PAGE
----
Top 5 days to sell your house will be coming up shortly
The spring homebuying season got off to a slow start this year, with sales down 4.9% in March from the previous month. However, historically speaking, the peak selling period might be right around the corner.
According to a recent report by ATTOM Data Solutions that analyzed 28 million single-family homes over the course of eight years, there are certain months and even specific dates that offer the biggest premiums above market value for sellers. The top five dates to sell your home are still to come in May and June. On these dates, sellers make, on average, about 10.7% above market value.
Best dates for home sellers to snag top dollar:
• May 24: 10.5% seller premium
• May 31: 10.7% seller premium
• June 20: 10.6% seller premium
• June 20: 10.7% seller premium
• June 28: 10.8% seller premium
“Weather has a lot to do with the homebuying season. It all happens in cycles. Summer is popular because the kids are out of school and there’s more time to shop for a house,” says Chantal Von Wetter, sales consultant and real-estate agent at Topanga Properties in California.
It’s no surprise then that the worst dates for sellers happen in the colder months, closer to the holidays. October and December tied for last place, bringing sellers an average of just 3.3 percent above market value.
However, in some markets, winter can be lucrative for sellers.
“Interestingly, different markets are hotter different times of the year. Ski towns sell more in winter. New York City is slow in the summer since people are at their country homes,” says Martin Eiden, broker at the sports and entertainment division at Compass.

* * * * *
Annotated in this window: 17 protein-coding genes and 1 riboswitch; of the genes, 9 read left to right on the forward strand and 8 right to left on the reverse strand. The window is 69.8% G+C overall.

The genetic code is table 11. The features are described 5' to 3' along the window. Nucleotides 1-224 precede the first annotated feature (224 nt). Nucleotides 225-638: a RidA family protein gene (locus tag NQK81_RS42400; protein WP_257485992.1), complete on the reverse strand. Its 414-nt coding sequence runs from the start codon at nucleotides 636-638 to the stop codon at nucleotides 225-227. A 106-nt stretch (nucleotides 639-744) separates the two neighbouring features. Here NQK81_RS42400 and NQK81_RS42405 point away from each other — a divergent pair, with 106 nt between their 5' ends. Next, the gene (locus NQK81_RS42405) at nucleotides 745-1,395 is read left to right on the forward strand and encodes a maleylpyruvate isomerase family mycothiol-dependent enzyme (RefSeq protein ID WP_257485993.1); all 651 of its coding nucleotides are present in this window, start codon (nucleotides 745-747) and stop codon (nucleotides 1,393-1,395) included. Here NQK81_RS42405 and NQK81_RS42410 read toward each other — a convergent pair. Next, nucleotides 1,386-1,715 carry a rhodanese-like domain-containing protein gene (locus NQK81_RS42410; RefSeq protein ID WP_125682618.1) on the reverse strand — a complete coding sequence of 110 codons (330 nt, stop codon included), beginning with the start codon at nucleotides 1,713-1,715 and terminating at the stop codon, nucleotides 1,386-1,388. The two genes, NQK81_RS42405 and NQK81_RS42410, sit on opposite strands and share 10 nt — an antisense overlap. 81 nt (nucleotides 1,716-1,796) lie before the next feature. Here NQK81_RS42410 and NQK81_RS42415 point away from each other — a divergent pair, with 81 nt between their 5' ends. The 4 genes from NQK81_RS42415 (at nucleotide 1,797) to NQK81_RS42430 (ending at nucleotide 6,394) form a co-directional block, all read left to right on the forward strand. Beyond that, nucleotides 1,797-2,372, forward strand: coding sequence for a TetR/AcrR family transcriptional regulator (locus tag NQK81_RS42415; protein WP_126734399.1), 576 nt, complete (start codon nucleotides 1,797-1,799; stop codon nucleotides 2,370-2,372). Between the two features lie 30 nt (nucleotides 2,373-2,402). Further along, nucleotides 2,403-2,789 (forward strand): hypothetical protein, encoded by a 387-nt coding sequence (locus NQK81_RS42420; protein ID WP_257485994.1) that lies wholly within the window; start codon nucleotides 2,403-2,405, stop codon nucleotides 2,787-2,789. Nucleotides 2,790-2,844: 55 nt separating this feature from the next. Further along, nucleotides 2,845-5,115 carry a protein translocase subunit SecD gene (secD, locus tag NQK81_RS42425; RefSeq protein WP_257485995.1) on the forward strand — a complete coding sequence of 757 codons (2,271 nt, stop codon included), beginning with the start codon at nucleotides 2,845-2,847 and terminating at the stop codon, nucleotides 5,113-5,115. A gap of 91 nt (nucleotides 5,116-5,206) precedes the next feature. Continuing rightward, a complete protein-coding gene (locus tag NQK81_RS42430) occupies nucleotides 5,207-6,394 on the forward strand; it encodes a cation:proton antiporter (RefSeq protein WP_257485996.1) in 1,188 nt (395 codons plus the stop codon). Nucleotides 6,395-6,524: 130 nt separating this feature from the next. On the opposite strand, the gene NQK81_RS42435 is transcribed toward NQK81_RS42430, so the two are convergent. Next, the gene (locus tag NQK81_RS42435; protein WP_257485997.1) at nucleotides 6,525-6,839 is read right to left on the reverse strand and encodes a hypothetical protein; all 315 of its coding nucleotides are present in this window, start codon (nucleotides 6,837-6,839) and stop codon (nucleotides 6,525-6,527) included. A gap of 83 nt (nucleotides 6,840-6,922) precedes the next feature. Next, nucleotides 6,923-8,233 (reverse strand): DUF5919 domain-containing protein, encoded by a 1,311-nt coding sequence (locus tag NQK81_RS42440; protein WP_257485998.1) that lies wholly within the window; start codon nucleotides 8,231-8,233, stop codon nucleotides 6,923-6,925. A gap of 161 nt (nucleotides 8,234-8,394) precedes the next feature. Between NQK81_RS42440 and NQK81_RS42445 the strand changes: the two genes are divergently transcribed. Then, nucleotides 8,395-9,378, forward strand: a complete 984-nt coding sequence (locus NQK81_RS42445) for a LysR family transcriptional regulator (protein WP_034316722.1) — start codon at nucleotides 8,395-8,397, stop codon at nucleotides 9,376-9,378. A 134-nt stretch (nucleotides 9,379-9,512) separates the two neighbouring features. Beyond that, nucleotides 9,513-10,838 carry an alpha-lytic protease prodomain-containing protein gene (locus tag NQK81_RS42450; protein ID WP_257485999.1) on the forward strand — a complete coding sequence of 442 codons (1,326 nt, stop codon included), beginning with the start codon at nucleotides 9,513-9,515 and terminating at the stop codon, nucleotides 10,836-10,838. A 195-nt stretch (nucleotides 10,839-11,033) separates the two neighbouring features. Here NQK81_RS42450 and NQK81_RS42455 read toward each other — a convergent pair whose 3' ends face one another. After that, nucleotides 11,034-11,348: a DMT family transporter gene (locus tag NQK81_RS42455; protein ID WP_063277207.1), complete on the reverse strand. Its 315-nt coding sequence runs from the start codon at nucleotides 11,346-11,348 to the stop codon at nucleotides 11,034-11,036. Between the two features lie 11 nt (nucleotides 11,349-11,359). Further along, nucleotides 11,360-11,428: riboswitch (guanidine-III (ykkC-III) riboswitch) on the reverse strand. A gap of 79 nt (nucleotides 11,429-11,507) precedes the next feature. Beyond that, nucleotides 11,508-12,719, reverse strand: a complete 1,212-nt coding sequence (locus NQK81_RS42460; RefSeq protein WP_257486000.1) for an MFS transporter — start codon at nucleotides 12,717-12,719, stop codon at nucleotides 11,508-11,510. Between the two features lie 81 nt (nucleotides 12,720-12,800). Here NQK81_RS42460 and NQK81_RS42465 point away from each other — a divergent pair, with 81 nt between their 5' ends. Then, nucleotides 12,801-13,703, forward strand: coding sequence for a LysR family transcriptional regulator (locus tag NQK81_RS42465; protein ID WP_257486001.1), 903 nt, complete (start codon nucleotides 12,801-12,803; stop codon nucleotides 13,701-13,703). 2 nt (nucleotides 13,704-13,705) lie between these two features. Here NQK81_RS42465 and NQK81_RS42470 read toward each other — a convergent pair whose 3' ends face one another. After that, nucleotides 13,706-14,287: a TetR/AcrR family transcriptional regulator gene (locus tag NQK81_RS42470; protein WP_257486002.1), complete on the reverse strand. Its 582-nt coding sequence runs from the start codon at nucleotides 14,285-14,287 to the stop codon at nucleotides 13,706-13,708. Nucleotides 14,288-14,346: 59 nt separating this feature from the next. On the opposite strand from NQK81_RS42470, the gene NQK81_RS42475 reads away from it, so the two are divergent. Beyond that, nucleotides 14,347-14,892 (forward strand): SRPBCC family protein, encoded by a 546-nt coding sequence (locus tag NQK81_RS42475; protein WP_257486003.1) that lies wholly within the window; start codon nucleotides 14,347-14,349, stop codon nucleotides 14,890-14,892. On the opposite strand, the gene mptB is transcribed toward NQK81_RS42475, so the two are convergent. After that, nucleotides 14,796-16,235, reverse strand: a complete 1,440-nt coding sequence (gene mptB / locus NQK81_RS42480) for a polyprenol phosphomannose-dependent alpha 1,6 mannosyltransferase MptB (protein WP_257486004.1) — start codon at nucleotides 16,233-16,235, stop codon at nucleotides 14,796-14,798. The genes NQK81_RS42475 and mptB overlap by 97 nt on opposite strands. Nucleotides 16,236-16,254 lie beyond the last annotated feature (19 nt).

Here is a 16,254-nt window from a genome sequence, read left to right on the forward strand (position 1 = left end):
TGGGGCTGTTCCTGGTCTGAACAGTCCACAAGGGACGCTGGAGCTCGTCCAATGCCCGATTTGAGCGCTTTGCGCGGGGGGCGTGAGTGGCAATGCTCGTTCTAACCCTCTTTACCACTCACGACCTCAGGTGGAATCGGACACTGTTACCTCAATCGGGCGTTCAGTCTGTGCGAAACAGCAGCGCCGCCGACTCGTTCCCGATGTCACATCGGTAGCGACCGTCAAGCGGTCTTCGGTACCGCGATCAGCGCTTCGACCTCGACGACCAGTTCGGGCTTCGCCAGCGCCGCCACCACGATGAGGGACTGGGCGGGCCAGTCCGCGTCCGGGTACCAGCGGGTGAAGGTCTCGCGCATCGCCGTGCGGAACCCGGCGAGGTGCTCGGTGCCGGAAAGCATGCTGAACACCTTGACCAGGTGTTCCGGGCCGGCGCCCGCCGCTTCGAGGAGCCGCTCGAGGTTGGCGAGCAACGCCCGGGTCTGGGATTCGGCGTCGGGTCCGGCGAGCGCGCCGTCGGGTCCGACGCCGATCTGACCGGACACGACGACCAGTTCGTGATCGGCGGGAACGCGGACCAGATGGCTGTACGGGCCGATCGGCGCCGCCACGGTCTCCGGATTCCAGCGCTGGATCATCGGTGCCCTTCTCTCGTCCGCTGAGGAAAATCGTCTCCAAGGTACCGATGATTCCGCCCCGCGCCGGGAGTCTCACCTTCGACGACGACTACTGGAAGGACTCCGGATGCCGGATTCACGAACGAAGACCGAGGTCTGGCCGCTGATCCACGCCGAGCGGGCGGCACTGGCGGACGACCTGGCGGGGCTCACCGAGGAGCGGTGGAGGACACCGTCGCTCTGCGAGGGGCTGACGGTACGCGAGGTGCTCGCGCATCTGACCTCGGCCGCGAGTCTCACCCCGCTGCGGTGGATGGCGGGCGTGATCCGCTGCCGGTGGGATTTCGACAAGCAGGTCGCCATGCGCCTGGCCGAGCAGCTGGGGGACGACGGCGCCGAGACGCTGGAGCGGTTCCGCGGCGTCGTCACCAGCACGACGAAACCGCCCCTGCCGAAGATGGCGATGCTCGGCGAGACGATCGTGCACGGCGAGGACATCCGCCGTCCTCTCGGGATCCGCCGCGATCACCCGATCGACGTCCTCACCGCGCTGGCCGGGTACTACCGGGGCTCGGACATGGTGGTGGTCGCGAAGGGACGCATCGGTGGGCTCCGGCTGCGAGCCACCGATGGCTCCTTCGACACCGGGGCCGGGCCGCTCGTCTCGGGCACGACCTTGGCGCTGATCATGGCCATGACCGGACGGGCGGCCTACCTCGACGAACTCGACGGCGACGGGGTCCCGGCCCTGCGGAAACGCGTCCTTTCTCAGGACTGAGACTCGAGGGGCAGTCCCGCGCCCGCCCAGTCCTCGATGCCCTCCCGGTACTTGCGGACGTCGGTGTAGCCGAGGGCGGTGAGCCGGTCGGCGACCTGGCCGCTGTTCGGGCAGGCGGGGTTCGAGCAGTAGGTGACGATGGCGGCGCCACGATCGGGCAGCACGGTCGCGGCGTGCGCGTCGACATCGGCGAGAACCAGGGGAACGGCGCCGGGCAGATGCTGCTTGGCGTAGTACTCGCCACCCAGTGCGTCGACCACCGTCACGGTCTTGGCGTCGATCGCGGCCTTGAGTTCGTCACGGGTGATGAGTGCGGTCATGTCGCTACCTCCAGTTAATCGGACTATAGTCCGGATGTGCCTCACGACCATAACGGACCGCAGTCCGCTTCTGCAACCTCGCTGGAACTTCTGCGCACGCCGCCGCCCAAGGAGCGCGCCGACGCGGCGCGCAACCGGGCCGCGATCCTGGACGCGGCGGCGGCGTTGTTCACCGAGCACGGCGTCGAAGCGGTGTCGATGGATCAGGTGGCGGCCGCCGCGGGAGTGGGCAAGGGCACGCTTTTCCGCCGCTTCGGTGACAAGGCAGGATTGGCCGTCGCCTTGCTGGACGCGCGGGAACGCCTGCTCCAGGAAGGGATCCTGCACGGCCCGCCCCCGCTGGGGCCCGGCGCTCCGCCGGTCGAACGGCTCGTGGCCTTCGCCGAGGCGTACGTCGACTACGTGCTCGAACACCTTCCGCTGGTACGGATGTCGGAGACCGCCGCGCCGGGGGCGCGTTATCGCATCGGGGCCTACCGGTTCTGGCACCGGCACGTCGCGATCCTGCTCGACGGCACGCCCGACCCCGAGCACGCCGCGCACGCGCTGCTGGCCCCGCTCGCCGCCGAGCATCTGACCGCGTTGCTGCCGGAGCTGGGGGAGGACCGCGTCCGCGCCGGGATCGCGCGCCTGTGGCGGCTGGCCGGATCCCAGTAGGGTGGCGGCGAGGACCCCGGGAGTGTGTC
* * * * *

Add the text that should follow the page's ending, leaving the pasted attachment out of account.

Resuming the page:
Should you wait for the off-season to buy?
During the height of buying season, people eager to get into a new home can expect to pay top dollar, says Von Wetter. More people are bidding on homes, so there’s more competition. Her advice for thrifty homebuyers, who can afford to wait, is to keep a close eye on the market and watch for houses that aren’t selling.
She points out that while people are preoccupied with the busy holiday season, house hunters should be looking at homes. Find a real-estate agent who knows the market well and might be able to give you an inside tip on homeowners who want to sell before they list it.
Another strategy is to look for houses that linger on the market. Oftentimes, sellers will pull the listing, which might give you a chance to score a deal.
“If the house has gone on and off the market, people will usually take the home off the market during the holiday season, but you can potentially get it when it’s not listed,” Von Wetter points out.
When you compare the median sales price in June ($200,000) to the median price in December or October (both $188,000), waiting a few months could save you $12,000.
The downside is that waiting could also mean someone else gets your dream house and you must choose from less-desirable properties in terms of condition and location.
Preparing your house for peak selling times
Real-estate experts agree that a fresh coat of paint is essential before you put your house on the market. Choose a color that’s neutral so that it appeals to a wide variety of buyers.
“Essentially, you want to do all things you were planning on doing the entire time you were in the house,” says Von Wetter. This includes a deep cleaning and decluttering. The most common mistake home sellers make is that they leave too many personal belongings out.
“I had a seller leave every closet in the property so full that if you opened any closet to look inside everything fell out. Sellers must empty their closets,” says Noemi Bitterman, a real-estate agent at Warburg Realty.
“Some personal photos are OK (one or two), but not 10 to 15 personal photographs on every possible surface. A property should look as neutral as possible when it’s for sale. I recall one time seeing bathrobes hung behind every single door in an apartment; it was so distracting.”
Sellers can also improve the look of their space without spending a fortune by changing their light bulbs to bright, white bulbs. Small replacements and new decor can also go a long way, says Bitterman.
“Make sure the blinds are clean or replace them. Buy some flowers or plants.”
By: By Natalie Campisi | May 10, 2019 | The Seattle Times